Recyclable stool made from potato scraps and sawdust can be used for firewood

There are plenty of designs that advertise being sustainable, but many of them stop halfway through the product’s life cycle. They are usually made from sustainable or renewable materials, and some, but not all, are made with a reduced carbon footprint. That said, not many cover what happens after the product has served its purpose, which often means adding to the already enormous amount of waste we produce annually. Fortunately, there are some designs that do take that into account, creating a circular economy where the product or its materials can be used for other purposes. One example is this cork-like stool that, true to its wooden nature, can actually be used like firewood to heat up a space or, better yet, fuel workshops that will produce the materials to be used to create another stool.

Designer: Renaud Defrancesco

Wood is a much-loved material by designers and producers. It has an innate beauty and texture that’s hard to reproduce artificially, it is biodegradable, and, to some extent, also renewable. It takes time for trees to grow, however, and not all parts of the wooded material actually end up getting used. Many get left on the cutting room floor, either as small chunks or, worse, sawdust. The latter is easy to take for granted until they pile up and become pollutants themselves, at least until they dissolve and disintegrate over a long period of time.

Briket is a stool that tries to solve that material waste problem by giving a new purpose to waste byproducts not just from woodworking but also from the food industry. In a nutshell, this nine-legged stool is made from sawdust scraps as well as potato scraps, both biodegradable and environment-friendly materials we throw out by the ton every day. Creating the parts of the stool itself isn’t exactly hard either, as it mostly involves compressing these minute pieces until they become a rigid and solid mass. This, in theory, can be done anywhere there’s an abundance of wood waste, which practically means sawmills, carpentry shops, workshops, and other places that work with large quantities of wood.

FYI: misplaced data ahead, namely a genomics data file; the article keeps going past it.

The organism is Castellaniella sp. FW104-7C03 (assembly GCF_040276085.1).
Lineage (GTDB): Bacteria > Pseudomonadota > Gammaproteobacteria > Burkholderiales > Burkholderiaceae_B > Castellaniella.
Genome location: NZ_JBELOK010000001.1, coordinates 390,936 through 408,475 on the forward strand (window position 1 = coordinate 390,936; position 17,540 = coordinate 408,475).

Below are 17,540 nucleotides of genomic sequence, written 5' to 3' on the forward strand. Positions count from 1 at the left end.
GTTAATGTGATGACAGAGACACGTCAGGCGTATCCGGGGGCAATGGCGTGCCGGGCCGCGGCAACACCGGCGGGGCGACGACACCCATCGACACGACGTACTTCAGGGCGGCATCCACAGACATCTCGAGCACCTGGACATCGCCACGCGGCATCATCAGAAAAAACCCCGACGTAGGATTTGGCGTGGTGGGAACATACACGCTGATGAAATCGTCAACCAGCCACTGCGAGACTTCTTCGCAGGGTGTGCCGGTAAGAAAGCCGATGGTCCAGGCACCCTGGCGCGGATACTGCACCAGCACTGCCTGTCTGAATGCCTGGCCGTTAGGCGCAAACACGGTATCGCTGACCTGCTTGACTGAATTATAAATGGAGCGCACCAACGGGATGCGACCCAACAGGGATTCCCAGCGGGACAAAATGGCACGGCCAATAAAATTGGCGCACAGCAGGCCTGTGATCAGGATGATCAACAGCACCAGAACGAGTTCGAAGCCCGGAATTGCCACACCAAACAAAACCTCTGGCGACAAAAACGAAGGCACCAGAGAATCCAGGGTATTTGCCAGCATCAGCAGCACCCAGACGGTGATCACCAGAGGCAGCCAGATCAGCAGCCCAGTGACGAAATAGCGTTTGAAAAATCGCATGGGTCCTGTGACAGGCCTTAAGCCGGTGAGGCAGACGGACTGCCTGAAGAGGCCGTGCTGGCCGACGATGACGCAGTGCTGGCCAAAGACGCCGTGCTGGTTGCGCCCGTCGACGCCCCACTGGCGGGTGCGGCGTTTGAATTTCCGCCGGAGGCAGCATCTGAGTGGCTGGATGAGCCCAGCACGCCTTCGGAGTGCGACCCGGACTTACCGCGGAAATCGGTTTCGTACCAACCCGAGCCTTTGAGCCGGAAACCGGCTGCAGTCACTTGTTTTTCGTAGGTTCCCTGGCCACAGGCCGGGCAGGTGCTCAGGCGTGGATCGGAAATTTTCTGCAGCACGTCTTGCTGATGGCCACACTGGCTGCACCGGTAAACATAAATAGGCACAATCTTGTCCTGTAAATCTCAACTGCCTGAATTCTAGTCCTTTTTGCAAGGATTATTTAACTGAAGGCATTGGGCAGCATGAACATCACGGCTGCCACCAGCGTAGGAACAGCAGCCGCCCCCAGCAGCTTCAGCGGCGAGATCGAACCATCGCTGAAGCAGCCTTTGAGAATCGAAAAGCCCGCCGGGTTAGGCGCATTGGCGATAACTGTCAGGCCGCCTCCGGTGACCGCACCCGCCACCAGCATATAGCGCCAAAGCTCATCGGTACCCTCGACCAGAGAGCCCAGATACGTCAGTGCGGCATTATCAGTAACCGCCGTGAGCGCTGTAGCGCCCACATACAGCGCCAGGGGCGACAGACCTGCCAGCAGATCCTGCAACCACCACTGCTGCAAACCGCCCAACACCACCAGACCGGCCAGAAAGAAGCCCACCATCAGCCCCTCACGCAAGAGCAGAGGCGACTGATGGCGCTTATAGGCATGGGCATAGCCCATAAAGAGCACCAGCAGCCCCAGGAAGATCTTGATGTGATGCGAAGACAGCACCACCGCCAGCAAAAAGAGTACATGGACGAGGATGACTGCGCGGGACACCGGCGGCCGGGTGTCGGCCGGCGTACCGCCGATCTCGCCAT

What makes the Briket stool more interesting, however, is how it can be used for some unrelated purpose when it has reached its end of life. Inspired by wooden pellets used for bonfires and fire pits, it can serve as fuel to heat up a place or keep the fire of a workshop going, letting it serve people one last time before finally biting the dust, pun intended. In fact, the legs of the stool can be individually removed and replaced, making the piece of furniture almost immortal as long as there are replacement parts available.

In terms of aesthetics, Briket has a unique raw appearance and texture that is more similar to cork than wood, something that might not sit well with everyone’s tastes. Because of that, some people might even have doubts about its stability and reliability as furniture you will sit on. Fortunately, that doesn’t seem to be the case, and Briket stands as a shining example of a truly sustainable design from start to finish.